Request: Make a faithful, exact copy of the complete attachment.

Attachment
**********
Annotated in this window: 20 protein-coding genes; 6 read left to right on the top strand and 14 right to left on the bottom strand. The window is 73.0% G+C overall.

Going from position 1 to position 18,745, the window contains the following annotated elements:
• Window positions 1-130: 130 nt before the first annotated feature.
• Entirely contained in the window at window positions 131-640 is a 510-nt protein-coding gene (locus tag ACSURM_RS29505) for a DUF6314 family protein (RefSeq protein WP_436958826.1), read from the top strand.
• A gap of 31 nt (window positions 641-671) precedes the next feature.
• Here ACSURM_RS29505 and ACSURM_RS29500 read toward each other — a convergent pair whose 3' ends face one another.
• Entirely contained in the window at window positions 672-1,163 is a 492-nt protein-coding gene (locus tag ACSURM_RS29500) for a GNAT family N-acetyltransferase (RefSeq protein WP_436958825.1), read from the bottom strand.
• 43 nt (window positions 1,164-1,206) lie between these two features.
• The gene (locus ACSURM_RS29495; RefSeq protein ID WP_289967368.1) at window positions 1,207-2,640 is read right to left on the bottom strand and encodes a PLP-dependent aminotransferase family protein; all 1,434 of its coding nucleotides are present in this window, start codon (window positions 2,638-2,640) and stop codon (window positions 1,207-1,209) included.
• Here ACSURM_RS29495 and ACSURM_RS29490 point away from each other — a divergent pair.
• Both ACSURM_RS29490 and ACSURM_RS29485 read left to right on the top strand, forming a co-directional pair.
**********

Annotated in this window: 20 protein-coding genes; 6 read left to right on the top strand and 14 right to left on the bottom strand. The window is 73.0% G+C overall.

Going from position 1 to position 18,745, the window contains the following annotated elements:
• Window positions 1-130: 130 nt before the first annotated feature.
• Entirely contained in the window at window positions 131-640 is a 510-nt protein-coding gene (locus tag ACSURM_RS29505) for a DUF6314 family protein (RefSeq protein WP_436958826.1), read from the top strand.
• A gap of 31 nt (window positions 641-671) precedes the next feature.
• Here ACSURM_RS29505 and ACSURM_RS29500 read toward each other — a convergent pair whose 3' ends face one another.
• Entirely contained in the window at window positions 672-1,163 is a 492-nt protein-coding gene (locus tag ACSURM_RS29500) for a GNAT family N-acetyltransferase (RefSeq protein WP_436958825.1), read from the bottom strand.
• 43 nt (window positions 1,164-1,206) lie between these two features.
• The gene (locus ACSURM_RS29495; RefSeq protein ID WP_289967368.1) at window positions 1,207-2,640 is read right to left on the bottom strand and encodes a PLP-dependent aminotransferase family protein; all 1,434 of its coding nucleotides are present in this window, start codon (window positions 2,638-2,640) and stop codon (window positions 1,207-1,209) included.
• Here ACSURM_RS29495 and ACSURM_RS29490 point away from each other — a divergent pair.
• Both ACSURM_RS29490 and ACSURM_RS29485 read left to right on the top strand, forming a co-directional pair.